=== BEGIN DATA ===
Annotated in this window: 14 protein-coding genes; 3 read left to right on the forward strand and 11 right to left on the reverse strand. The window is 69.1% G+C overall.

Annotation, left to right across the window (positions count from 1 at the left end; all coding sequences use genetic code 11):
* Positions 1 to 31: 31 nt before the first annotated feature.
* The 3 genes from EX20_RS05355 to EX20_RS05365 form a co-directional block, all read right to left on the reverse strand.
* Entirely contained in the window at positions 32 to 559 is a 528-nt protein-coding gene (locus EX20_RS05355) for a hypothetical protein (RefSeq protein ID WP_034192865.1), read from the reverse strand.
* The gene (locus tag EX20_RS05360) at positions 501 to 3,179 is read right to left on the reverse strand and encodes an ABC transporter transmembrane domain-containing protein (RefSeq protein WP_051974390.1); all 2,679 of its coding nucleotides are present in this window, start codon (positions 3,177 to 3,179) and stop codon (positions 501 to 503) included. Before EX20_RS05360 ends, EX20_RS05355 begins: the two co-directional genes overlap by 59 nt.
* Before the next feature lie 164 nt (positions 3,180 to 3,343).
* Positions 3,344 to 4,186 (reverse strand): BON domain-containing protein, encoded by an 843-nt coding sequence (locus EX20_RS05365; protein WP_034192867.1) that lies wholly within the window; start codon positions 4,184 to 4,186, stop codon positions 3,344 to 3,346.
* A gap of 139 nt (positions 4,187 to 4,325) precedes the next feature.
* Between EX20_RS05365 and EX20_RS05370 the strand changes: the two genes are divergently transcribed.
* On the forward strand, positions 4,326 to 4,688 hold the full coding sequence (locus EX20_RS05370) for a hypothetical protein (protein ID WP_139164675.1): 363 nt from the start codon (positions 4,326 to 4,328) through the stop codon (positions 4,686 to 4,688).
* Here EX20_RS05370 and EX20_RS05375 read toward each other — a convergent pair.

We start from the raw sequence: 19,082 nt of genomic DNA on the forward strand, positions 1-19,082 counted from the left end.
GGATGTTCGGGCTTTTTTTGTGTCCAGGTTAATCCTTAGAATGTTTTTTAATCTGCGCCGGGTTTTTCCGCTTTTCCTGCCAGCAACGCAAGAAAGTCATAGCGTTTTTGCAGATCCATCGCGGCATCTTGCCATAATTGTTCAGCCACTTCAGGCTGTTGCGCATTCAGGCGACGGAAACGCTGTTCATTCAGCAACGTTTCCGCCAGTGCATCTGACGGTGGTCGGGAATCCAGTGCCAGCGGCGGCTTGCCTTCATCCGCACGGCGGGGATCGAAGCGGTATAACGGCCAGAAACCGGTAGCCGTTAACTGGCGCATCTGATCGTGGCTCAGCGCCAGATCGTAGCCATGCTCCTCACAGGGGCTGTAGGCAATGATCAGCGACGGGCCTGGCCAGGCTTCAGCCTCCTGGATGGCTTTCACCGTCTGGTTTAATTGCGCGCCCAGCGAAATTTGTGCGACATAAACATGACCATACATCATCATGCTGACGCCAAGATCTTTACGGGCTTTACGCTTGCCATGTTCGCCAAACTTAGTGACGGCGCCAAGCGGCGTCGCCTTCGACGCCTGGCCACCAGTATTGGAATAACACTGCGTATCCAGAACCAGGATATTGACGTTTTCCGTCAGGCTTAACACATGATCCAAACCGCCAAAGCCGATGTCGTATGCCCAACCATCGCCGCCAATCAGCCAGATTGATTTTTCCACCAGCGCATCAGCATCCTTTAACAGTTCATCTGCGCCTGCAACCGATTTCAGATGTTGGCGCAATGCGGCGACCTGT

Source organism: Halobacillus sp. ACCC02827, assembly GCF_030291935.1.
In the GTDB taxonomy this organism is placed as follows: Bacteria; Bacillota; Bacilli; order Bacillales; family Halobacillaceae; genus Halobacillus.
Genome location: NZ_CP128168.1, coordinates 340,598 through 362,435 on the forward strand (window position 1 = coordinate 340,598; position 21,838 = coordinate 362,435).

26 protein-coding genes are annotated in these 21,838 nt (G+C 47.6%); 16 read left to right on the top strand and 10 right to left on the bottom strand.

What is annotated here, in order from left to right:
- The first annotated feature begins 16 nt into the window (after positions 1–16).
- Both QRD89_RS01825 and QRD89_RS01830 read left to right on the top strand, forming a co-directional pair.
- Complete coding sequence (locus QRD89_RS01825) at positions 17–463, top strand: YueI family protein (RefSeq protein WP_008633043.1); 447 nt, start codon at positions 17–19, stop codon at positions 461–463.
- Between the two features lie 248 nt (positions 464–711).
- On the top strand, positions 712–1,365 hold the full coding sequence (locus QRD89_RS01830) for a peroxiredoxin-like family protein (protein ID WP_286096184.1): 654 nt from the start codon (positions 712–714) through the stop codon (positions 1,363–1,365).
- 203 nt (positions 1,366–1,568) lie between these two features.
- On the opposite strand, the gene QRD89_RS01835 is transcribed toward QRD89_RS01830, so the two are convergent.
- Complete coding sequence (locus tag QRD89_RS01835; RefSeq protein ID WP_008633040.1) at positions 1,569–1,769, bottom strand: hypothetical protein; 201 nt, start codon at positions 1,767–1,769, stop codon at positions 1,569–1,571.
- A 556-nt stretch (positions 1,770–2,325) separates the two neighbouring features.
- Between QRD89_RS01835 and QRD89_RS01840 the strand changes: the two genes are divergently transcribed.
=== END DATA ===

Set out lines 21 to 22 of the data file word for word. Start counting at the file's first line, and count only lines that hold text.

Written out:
- Both QRD89_RS01825 and QRD89_RS01830 read left to right on the top strand, forming a co-directional pair.
- Complete coding sequence (locus QRD89_RS01825) at positions 17–463, top strand: YueI family protein (RefSeq protein WP_008633043.1); 447 nt, start codon at positions 17–19, stop codon at positions 461–463.